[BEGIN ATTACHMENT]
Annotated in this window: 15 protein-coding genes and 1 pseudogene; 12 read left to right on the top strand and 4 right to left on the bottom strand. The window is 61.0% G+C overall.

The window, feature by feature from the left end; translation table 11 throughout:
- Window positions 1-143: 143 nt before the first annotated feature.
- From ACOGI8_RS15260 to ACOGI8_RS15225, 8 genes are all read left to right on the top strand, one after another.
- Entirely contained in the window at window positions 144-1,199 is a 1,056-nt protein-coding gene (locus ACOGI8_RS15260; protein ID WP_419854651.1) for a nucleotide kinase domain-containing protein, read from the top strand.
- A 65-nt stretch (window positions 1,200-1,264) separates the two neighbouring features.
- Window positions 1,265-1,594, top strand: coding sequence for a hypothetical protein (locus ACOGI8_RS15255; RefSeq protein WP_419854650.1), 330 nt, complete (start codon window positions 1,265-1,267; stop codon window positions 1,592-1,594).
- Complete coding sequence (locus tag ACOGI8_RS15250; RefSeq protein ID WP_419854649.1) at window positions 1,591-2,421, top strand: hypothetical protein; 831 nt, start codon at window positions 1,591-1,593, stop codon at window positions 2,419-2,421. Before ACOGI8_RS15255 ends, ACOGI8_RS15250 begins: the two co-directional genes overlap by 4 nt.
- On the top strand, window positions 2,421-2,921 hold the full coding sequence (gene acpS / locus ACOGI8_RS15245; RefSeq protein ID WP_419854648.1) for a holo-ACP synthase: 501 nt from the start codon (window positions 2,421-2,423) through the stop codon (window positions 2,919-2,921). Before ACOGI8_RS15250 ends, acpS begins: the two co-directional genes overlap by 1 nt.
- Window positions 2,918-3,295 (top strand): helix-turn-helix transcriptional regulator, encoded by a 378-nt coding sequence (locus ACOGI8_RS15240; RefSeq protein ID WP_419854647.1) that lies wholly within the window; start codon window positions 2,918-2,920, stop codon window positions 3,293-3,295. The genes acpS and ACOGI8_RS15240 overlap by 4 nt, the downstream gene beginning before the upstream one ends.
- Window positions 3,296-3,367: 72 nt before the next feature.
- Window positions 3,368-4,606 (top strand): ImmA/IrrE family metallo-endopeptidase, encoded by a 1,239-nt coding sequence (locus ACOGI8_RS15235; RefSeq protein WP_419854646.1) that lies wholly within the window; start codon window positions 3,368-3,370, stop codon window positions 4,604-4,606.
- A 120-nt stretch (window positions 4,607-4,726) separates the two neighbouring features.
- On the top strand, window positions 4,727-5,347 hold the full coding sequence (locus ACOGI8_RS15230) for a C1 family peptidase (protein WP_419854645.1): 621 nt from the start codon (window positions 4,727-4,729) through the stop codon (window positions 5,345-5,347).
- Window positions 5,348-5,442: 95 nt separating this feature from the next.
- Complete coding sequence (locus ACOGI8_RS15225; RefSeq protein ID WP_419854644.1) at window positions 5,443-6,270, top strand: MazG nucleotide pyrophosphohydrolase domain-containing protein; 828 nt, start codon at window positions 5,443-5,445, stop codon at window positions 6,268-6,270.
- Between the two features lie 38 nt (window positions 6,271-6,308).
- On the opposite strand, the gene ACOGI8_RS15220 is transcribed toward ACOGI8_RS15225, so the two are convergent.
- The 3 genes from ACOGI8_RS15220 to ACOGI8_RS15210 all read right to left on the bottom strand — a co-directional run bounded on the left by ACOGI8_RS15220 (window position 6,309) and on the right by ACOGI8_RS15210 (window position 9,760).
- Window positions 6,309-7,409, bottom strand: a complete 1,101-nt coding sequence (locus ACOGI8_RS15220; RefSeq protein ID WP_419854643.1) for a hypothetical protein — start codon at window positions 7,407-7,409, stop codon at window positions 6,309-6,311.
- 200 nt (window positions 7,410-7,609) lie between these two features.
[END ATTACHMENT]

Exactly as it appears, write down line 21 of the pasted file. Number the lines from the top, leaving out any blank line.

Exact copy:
- 200 nt (window positions 7,410-7,609) lie between these two features.